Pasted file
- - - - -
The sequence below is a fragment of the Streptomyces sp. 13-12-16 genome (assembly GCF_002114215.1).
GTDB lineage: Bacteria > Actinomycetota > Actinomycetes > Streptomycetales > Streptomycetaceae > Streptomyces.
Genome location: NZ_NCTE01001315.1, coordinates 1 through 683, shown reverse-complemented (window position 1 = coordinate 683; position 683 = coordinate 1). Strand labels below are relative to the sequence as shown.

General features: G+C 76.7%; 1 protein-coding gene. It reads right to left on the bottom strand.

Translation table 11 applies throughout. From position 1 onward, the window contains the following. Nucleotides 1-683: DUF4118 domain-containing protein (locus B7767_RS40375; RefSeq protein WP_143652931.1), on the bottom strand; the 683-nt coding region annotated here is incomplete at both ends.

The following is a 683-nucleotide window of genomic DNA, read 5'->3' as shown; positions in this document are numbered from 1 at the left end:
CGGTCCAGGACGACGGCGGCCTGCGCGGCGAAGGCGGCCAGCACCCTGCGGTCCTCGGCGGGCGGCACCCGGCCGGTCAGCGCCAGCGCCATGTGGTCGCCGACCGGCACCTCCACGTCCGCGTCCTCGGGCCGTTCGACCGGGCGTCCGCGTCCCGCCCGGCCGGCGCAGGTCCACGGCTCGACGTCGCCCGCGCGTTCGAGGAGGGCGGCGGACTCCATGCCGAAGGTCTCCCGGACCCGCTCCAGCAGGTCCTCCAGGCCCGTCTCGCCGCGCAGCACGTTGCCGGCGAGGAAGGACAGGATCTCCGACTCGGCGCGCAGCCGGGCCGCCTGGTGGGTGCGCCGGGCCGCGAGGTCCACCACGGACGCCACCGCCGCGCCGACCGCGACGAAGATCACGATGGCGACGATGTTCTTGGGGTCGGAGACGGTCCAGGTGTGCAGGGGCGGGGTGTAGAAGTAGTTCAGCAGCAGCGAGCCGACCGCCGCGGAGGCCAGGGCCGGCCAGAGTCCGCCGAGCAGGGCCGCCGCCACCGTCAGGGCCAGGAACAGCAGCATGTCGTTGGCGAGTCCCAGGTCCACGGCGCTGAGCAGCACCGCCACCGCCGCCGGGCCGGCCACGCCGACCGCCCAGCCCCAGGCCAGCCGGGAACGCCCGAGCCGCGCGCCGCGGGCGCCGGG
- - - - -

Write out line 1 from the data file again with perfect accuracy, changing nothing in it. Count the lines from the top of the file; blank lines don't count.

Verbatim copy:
The sequence below is a fragment of the Streptomyces sp. 13-12-16 genome (assembly GCF_002114215.1).